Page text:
The celebration of Christmas is many centuries old, originating in Rome around 336 AD. Like most new traditions, it was received with controversy. Many believed the true “birthday” of Jesus Christ was the day of his martyrdom, rather than that of his actual birth. Others believed that the holiday was paganistic and should not have been celebrated at all. However, by the 9th Century, the holiday had become a popular one. Since then, Christmas and its traditions have evolved and changed in a plethora of ways. The most recent inventions include the “Elf on the Shelf,” which began in 2005, and the “Christmas Pickle,” whose origins are a bit murkier than the hide-and-seek elf. Though the history of Christmas is rich and complex, we should pay special attention to how it has evolved— and remained the same— from a hundred years past, as an ode to our grandparents and our great grandparents whom we can still recall in our personal memories.
Perhaps the most well-known and infamous aspect of the holiday season is its music. We are all aware of the collective, societal groan that occurs when “Jingle Bells” plays in Walmart the day after Halloween. Though Christmas songs are often portrayed as a two-month burden for grocery shoppers, they offer the uncommon experience of listening to music that goes a hundred years back and even further. By the time our great grandparents first heard “Jingle Bells,” for example, it was already decades old! Similarly, “Silent Night” was written in 1818, and “Joy to the World” dates all the way back to 1719! No other kind of music has been known so ubiquitously for so many years. In the early 20th Century, however, music could not be listened to anytime, as is the case nowadays. Families had to buy records to play on the phonograph or, shockingly, sing it themselves! With our new and advanced streaming services like Spotify and iTunes, the tradition of singing carols as a family has become a rare one.
Just as these streaming services allow us to listen to any kind of music anywhere, people can virtually gather together at any time and any place. Zoom has become an extremely mainstream method of seeing our loved ones, especially in the wake of the pandemic. A hundred years ago, of course, no such services existed. If people were to see each other face-to-face, they were actually required to meet face-to-face: a modern-day paradox. Since neither house phones nor photographs were common in the early 20th Century, postcards served as a sort of text-message to loved ones who could not be seen during Christmas. One such postcard from 1915, purchased from Plain and Fancy Antiques in Grand Forks, asks a little boy named Ralph to “say hello to your papa and mommy and to Grandpaw and Grandmaw for me, by wishing you all a merry xmas and a happy New Year.”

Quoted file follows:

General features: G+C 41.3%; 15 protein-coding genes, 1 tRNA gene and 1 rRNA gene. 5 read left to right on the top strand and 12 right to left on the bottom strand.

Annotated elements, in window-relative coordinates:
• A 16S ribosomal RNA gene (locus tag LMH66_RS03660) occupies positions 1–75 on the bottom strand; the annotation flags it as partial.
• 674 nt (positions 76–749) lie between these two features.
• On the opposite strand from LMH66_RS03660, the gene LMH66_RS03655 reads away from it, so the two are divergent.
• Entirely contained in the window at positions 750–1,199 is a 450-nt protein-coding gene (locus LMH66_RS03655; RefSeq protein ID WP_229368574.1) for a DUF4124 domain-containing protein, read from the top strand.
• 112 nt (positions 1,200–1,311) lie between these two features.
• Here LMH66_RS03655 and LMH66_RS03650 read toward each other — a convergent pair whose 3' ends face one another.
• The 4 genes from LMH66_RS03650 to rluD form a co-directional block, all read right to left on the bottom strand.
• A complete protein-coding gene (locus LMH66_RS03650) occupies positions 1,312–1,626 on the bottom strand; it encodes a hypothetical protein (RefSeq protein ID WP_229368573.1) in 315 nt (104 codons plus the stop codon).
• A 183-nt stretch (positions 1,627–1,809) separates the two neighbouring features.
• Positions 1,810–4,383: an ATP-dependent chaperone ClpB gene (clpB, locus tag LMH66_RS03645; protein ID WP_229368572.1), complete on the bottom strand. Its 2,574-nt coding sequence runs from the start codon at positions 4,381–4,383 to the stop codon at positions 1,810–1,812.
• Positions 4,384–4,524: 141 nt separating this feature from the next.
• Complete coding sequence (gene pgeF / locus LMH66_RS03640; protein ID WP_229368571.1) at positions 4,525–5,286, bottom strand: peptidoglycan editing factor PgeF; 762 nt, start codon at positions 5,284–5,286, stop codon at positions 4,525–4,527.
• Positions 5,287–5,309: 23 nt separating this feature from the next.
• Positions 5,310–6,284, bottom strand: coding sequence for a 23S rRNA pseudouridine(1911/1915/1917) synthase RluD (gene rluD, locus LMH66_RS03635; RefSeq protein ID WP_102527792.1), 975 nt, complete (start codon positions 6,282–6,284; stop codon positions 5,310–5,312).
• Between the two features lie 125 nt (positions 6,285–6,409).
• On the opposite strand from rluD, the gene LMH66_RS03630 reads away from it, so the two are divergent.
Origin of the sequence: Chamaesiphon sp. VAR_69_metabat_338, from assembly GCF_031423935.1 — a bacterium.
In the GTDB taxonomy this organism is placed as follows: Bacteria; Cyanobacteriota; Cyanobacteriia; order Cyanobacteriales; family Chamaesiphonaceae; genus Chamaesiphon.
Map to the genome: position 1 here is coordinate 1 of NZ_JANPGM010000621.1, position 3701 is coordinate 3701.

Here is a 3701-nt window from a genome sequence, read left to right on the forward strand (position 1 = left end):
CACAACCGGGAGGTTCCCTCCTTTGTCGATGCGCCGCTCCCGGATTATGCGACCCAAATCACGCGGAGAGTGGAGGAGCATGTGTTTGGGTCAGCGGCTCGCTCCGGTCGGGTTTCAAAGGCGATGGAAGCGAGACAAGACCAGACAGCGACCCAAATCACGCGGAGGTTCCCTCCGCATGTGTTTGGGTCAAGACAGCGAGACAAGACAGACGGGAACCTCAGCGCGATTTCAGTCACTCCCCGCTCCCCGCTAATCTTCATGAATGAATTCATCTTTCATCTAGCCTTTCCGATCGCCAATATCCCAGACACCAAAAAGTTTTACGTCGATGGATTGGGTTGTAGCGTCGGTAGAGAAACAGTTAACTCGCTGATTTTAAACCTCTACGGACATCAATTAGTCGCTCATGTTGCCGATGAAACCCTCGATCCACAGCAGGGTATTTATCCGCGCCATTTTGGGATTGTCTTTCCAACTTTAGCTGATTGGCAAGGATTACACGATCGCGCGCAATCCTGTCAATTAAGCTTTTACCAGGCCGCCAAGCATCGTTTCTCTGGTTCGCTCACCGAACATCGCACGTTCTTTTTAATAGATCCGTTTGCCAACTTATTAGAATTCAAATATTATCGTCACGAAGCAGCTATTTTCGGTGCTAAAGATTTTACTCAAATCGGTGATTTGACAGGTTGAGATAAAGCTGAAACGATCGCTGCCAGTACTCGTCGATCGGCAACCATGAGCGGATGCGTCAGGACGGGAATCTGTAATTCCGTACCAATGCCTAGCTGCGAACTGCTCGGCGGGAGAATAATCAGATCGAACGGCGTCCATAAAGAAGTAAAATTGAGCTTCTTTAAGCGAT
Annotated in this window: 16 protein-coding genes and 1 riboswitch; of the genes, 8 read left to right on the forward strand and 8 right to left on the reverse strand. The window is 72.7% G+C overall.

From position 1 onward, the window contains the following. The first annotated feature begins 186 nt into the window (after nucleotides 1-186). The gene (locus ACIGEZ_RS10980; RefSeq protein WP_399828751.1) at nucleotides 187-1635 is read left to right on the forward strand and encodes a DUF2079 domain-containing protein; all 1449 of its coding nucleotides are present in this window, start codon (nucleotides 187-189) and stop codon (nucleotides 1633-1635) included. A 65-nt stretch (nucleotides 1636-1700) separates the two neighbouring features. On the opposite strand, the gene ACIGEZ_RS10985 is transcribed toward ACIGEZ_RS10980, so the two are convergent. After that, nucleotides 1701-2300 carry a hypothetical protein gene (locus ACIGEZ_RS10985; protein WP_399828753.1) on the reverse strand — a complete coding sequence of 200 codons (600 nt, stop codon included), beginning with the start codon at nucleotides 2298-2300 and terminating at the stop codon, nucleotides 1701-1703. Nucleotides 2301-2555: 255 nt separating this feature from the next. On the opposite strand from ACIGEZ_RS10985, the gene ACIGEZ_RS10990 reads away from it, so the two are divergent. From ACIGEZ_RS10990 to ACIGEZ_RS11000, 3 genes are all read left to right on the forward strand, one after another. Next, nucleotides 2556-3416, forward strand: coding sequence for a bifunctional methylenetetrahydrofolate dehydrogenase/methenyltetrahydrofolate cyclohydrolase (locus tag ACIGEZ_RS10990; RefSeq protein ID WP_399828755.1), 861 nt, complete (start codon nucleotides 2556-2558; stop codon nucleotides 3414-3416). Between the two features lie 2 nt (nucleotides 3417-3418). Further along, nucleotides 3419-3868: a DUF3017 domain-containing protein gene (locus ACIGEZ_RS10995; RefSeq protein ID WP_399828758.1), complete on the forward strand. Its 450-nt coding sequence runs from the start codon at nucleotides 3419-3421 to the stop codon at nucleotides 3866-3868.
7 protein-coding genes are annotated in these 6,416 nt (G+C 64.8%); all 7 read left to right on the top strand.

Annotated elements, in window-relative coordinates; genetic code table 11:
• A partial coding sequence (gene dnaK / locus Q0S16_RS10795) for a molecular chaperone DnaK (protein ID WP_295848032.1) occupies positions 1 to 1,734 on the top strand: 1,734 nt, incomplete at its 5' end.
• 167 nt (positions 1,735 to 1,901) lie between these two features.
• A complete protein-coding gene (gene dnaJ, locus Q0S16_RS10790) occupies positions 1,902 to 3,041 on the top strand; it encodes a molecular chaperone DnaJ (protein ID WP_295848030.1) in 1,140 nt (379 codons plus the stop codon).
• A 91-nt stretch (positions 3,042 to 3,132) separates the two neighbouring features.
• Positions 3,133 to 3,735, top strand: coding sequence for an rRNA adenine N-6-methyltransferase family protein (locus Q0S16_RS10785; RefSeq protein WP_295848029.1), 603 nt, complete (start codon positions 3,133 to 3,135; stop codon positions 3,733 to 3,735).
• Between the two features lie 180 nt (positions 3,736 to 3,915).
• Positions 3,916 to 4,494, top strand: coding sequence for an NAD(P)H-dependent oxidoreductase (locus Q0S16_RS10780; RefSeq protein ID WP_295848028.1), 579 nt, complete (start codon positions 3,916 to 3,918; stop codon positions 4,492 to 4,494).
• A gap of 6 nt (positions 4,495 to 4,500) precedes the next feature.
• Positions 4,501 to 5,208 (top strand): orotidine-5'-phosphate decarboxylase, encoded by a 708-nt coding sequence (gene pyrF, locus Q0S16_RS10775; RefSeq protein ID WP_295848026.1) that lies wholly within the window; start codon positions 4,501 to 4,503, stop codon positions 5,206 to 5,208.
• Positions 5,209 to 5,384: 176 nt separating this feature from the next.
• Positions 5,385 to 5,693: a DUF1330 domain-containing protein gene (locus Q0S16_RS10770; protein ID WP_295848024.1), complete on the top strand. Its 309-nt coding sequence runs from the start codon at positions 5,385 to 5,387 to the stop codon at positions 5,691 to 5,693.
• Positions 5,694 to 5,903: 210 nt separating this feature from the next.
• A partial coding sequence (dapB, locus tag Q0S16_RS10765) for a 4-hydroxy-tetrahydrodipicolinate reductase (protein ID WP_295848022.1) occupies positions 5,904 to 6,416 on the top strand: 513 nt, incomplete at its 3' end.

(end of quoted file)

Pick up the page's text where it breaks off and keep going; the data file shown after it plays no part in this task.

If one was fortunate enough to gather together with family for the holiday, there were other notable differences from our modern-day Christmas. Instead of electric lights, for example, there was either tinsel or candles hanging on the Christmas tree! By the 20th Century, candles on the tree were already becoming antiquated for obvious reasons. Tinsel, fortunately, was much more common. People loved the way it caught the light of the fire without catching the tree on fire as well. Below the tree, one would find that Christmas presents were wrapped in plain, rather than colorful paper. These presents were not bought at the mall, either, for malls did not exist until 1956 (when the Southdale Center Mall was built in the Twin Cities). Instead, gifts were purchased at the local drug stores or through magazine advertisements.
While our great-grandparents’ Christmas may have looked different from our own, there are a great many more similarities that have lasted through the decades. One timeless tradition is the holiday dinner, most commonly consisting of duck or turkey, along with mashed potatoes, stuffing, cranberry sauce, and pie. Another timeless tradition is the exchanging of gifts and letters. Now that photographs are as cheap and accessible as they could possibly be, they are sent in the mail or online in the place of postcards, though they still embody the same sentiment. And, as mentioned earlier, we are all forced to partake in the tradition of Christmas music, whether we want to or not. In fact, grocery-store music is the modern equivalent of the unwelcome carolers– each generation must groan and hurry in grabbing the pudding.
Through remembering earlier Christmases, we give ode to our loved ones past, and learn to more deeply appreciate the gatherings that we hold today. Acknowledging the gift of family is another tradition that we share with our ancestors, and is one that will hopefully outlast all others. As quoted from a postcard of 1916,
“The sweetest things in life
Treasured through good or ill
Are the cherished thoughts
That by those we love,
We are remembered still.
With best wishes for a Merry Christmas.”
Claire Wehri is a Dakota Student General Reporter. She can be reached at [email protected]